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ONCE AGAIN, THE DOMINANT THEME of the biennium in Bolivia is the role of ethnicity in national politics and society. There are new and insightful interpretations of the contemporary historical evolution of ethnicity in politics (items bi 96022853 and bi 96009752), as well as an analysis of the contradictions of the Confederación Sindical Unica de Trabajadores Campesinos de Bolivia (CSTUCB) led by the Tupak Katari indigenous movement (items bi 96021991 and bi 96021993). These works offer a critical perspective of the commitment to Andean cultural values and institutions by this widely esteemed social movement in social science literature.
Indigenous cultural issues also rise in publications about the medical and spiritual practices of traditional healers in the Bolivian Andes (item bi 96010086), the Bolivian Catholic Church’s inculturation approach to evangelization among the Aymara in recent decades (item bi 96001488), and the diversity of agricultural ritual among communities in the Andean region of Charazani (item bi 95024838). An important contribution to the political economy of cultural change is the work on Guarani Indian communities analyzing how households straddle between market and non-market strategies in meeting subsistence needs and maintaining a strong ethnic identity (item bi 95025638).
Bolivia’s coca-cocaine literature continues to grow, although not at the same rate as in the past. An important contribution is the edited volume on the multifaceted coca-cocaine issue that uses multidisciplinary analytical tools (item bi 97015655). The volume contains various angles of this controversial issue’s effect on the economy, society and international relations. The material is fresh and the focuses often are innovative given the framework being used. There are new publications produced by the Bolivian NGO SEAMOS in this collection which are less analytical.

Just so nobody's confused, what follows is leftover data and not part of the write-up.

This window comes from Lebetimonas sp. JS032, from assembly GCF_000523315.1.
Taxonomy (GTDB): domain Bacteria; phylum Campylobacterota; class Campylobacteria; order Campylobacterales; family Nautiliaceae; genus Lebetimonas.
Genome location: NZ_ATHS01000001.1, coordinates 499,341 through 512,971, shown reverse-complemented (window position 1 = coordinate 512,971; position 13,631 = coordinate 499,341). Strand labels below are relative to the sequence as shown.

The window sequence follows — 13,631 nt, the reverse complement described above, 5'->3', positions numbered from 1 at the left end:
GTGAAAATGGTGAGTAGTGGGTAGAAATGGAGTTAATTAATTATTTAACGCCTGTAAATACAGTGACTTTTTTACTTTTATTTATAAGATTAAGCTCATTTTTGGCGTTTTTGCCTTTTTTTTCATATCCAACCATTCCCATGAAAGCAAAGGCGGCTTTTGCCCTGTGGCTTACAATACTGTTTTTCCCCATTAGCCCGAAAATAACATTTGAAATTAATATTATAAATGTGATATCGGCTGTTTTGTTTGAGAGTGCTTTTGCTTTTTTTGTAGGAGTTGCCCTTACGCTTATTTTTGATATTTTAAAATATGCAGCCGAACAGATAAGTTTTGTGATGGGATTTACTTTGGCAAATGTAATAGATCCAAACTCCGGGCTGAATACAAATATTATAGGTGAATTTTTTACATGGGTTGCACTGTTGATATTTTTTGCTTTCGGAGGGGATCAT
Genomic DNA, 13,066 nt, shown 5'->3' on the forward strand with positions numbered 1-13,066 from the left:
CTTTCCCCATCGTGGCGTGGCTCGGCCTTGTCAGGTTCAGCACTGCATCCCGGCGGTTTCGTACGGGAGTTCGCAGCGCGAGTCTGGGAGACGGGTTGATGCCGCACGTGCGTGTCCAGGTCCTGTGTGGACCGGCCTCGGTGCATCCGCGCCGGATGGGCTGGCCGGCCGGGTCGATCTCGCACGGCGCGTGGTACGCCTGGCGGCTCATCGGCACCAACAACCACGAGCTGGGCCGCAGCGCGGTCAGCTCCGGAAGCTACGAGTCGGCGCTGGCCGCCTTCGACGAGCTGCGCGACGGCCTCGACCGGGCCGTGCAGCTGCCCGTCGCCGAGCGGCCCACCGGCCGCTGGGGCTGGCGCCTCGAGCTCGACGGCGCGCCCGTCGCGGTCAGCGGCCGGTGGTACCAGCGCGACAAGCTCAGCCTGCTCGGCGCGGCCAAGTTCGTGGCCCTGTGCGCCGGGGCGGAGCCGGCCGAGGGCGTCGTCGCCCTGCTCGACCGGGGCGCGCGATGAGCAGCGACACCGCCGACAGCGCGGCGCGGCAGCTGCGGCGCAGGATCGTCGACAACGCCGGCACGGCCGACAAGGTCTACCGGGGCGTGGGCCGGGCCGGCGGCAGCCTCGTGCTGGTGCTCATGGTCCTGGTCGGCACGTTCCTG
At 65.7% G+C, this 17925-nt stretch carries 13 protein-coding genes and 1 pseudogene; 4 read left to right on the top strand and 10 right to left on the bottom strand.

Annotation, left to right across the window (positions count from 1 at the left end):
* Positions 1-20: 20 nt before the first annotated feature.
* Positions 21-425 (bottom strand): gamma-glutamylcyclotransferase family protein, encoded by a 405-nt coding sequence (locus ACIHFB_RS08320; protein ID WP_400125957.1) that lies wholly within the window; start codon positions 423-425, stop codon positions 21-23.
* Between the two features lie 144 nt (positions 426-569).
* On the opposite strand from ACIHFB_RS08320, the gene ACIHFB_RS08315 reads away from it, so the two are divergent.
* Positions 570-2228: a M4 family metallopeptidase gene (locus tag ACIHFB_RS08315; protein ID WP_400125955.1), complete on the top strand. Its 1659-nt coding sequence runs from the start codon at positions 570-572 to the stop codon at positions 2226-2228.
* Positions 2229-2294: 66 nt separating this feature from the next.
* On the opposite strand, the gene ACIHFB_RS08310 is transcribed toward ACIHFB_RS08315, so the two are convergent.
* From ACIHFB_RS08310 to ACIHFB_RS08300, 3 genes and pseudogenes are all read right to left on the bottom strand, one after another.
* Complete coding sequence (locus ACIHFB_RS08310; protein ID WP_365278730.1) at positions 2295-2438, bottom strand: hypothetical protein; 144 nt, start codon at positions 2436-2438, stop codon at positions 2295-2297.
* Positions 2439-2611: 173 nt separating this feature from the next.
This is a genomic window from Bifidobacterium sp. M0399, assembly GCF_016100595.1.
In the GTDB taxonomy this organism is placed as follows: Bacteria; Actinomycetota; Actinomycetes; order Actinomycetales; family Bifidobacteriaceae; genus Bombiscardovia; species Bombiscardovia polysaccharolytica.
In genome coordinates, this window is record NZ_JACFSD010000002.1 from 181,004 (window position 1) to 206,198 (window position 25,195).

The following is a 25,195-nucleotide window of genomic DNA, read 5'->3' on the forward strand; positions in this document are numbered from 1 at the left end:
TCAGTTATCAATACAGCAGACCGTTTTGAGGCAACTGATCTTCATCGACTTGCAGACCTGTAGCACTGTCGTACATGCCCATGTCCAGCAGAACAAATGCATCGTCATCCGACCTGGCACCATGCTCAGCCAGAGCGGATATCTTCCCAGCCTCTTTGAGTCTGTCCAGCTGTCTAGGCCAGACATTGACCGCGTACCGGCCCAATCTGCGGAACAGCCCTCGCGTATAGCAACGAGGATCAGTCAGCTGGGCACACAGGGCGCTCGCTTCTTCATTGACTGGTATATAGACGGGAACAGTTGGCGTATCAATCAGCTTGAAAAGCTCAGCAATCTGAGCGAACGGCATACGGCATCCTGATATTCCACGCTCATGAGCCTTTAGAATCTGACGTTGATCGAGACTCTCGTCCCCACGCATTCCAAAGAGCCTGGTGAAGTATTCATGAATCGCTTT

Gender research continue to loom large in this collection of publications. The focus is on discrimination toward migrant women (item bi 96010080), grassroots development experiences (item bi 96010077) including a small-scale sweater-knitting enterprise (item bi 96010058), and women’s participation as leaders in political parties (item bi 96010057).
In Paraguay, as in Bolivia, ethnic representation in the political sphere is a major theme. Some publications examine the level of political development attained by the country’s largest and most representative indigenous organization, especially its progress in securing new land rights for its members (items bi 95022185 and bi 96022874).
New perspectives on gender issues abound in Paraguay as well. One work addresses the impact of educational reform for university women (item bi 95022013), and another analyzes reproductive behavior (item bi 95022012).
The production of new data and interpretations on the Paraguayan peasant sector has slowed in recent years, especially relating to understanding the rapidly expanding impact of globalization on Paraguayan society and economy. Instead, interest has focused on providing a profile of institutions working toward developmental and sociopolitical changes in the countryside as a statement about the growth in civil society, useful sociological contributions for grassroots activism (items bi 96010070 and bi 95025160).